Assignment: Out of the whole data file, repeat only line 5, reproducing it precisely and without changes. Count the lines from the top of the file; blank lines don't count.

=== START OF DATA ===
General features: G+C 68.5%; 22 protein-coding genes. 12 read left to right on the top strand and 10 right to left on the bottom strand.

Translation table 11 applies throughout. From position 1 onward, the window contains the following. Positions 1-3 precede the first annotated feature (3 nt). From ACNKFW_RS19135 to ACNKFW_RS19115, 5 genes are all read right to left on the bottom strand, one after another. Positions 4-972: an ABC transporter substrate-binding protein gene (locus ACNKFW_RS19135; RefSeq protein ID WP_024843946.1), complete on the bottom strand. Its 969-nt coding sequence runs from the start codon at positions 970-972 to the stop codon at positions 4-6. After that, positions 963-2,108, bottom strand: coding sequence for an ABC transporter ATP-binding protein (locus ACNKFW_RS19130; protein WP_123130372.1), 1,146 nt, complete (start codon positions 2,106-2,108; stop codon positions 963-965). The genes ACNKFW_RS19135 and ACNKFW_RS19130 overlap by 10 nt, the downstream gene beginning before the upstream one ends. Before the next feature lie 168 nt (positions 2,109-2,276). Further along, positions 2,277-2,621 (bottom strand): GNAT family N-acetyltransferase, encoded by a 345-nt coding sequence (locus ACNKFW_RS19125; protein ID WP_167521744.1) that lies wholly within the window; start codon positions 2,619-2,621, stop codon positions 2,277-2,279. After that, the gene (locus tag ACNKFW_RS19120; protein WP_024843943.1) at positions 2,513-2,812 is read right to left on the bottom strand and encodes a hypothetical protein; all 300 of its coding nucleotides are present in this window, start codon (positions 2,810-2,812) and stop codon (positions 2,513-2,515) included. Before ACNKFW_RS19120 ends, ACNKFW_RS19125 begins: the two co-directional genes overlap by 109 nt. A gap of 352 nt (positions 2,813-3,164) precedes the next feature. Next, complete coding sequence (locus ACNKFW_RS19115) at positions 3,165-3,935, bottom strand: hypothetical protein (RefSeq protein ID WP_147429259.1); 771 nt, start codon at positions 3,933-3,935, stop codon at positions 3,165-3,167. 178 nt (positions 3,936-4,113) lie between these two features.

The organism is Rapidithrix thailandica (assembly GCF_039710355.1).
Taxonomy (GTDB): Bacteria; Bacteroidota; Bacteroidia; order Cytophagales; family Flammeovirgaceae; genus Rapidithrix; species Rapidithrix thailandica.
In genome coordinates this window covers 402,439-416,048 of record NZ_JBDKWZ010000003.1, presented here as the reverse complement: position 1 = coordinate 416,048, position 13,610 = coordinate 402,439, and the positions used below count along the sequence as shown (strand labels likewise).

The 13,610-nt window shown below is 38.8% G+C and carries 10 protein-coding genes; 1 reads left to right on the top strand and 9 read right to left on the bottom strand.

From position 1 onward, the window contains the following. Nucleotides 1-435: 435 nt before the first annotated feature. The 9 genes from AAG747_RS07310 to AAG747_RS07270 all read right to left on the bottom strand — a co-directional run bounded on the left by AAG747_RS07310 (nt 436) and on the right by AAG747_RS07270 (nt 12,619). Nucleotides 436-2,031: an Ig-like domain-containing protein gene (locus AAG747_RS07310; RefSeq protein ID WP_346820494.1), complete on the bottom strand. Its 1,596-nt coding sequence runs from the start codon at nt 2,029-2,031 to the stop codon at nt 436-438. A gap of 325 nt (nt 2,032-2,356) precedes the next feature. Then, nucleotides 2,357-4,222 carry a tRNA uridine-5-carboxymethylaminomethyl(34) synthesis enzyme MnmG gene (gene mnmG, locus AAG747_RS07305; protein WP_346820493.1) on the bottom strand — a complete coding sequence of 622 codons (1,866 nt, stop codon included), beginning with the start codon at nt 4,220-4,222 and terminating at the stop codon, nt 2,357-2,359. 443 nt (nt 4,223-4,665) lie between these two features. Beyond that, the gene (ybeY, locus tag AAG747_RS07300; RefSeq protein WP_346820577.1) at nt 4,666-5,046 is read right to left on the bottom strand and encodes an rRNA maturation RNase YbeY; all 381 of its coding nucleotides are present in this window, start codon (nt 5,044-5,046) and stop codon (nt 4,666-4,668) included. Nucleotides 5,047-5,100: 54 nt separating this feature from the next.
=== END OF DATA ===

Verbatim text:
In genome coordinates this window covers 402,439-416,048 of record NZ_JBDKWZ010000003.1, presented here as the reverse complement: position 1 = coordinate 416,048, position 13,610 = coordinate 402,439, and the positions used below count along the sequence as shown (strand labels likewise).